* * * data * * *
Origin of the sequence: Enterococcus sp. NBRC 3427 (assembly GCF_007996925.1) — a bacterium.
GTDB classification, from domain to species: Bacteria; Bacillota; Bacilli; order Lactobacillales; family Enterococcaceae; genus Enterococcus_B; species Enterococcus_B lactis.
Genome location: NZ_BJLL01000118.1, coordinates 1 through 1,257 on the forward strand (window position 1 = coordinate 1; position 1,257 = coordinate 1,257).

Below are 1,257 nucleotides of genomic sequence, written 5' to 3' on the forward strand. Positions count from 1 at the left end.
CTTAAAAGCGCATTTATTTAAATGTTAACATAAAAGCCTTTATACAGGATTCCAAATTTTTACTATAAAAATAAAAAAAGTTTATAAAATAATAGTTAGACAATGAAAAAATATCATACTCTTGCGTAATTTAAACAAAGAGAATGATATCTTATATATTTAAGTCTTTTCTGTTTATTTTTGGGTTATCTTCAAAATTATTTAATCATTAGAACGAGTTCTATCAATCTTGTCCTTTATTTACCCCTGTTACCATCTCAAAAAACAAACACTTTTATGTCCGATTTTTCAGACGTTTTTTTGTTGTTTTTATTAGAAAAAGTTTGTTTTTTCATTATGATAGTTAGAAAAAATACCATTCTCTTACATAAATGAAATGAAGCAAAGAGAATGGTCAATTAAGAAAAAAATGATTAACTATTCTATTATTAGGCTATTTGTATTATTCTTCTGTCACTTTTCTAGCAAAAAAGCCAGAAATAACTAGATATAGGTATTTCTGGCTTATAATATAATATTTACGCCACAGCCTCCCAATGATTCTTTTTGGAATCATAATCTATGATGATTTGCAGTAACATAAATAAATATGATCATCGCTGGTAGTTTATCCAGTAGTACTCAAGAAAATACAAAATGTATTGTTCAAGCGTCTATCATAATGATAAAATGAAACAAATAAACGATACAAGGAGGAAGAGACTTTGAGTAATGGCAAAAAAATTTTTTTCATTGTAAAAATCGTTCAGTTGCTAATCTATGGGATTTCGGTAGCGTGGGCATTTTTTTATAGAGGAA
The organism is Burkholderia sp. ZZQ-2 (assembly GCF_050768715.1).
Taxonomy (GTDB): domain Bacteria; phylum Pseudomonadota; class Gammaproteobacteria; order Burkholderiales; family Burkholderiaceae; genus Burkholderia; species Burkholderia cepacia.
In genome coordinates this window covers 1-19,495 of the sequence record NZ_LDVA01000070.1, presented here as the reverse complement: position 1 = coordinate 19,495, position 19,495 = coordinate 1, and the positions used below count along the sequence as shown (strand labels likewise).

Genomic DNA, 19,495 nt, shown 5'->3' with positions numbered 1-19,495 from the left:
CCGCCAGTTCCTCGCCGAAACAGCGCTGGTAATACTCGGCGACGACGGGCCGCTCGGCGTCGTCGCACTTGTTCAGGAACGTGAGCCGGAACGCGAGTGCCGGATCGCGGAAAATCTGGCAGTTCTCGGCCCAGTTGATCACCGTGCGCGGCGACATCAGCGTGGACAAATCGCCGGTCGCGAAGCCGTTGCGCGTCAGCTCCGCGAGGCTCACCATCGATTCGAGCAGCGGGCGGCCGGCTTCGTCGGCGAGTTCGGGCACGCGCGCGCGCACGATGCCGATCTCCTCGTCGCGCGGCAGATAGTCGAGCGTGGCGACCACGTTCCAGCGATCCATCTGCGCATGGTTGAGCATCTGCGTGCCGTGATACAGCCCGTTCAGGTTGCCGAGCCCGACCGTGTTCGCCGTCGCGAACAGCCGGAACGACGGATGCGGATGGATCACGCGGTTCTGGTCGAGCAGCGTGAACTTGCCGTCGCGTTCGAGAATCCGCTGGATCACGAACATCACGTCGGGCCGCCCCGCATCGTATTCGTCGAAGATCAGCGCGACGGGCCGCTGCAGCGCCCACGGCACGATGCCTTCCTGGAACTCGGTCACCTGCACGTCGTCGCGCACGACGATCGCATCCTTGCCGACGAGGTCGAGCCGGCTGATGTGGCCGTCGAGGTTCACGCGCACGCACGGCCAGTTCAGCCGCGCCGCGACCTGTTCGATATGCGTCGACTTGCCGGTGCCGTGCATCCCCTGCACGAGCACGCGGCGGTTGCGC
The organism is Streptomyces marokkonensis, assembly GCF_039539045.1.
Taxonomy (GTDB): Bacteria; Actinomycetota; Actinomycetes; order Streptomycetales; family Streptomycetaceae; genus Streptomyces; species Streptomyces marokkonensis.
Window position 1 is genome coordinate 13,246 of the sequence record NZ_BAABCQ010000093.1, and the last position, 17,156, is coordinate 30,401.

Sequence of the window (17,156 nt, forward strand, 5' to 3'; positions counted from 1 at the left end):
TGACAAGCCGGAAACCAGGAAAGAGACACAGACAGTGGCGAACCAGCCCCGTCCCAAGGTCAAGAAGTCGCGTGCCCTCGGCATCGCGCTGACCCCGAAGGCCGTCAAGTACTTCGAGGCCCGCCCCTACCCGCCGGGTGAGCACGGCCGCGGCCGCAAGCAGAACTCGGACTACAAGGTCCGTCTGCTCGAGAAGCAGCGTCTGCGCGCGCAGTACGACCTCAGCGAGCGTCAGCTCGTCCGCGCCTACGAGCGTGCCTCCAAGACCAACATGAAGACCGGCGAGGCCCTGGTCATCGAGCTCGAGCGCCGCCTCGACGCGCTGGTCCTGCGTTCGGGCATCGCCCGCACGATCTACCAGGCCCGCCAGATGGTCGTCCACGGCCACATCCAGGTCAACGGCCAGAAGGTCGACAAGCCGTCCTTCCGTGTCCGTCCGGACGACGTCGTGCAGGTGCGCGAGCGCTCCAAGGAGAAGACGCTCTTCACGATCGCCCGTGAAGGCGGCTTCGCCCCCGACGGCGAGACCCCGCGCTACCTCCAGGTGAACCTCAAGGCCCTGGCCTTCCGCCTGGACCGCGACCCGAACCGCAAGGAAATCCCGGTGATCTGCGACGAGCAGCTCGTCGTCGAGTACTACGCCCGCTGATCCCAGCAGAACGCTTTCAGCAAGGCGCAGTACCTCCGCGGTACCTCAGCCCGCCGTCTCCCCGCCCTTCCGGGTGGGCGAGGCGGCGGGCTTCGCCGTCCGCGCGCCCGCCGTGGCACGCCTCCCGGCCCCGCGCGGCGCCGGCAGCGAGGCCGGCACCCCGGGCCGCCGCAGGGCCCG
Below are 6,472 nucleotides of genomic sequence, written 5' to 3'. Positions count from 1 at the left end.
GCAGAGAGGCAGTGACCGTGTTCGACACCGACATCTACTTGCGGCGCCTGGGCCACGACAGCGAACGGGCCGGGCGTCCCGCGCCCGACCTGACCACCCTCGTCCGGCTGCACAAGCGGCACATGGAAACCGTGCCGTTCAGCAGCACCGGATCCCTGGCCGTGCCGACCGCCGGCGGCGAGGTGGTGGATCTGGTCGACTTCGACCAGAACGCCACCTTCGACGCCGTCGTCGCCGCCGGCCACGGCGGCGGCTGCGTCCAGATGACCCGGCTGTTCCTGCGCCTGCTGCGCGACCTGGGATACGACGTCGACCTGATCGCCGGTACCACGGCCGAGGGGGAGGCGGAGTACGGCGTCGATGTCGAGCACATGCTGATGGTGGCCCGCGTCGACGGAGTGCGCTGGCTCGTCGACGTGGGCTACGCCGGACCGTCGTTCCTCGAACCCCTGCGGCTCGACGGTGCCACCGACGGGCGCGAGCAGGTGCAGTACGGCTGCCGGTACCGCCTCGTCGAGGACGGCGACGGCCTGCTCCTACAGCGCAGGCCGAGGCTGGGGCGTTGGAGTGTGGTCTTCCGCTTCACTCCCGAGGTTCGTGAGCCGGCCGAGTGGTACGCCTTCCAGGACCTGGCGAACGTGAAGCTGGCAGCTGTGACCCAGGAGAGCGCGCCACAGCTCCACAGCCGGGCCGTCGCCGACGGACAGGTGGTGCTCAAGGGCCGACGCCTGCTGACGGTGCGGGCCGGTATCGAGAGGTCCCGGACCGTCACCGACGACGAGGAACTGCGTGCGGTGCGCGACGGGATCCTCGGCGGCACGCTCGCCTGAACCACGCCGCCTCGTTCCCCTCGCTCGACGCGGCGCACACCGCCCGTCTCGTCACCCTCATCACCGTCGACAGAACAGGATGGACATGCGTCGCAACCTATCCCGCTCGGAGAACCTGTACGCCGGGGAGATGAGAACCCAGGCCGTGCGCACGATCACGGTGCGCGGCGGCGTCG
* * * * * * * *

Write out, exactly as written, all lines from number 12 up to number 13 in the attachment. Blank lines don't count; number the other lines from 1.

Taxonomy (GTDB): Bacteria; Actinomycetota; Actinomycetes; order Streptomycetales; family Streptomycetaceae; genus Streptomyces; species Streptomyces marokkonensis.
Window position 1 is genome coordinate 13,246 of the sequence record NZ_BAABCQ010000093.1, and the last position, 17,156, is coordinate 30,401.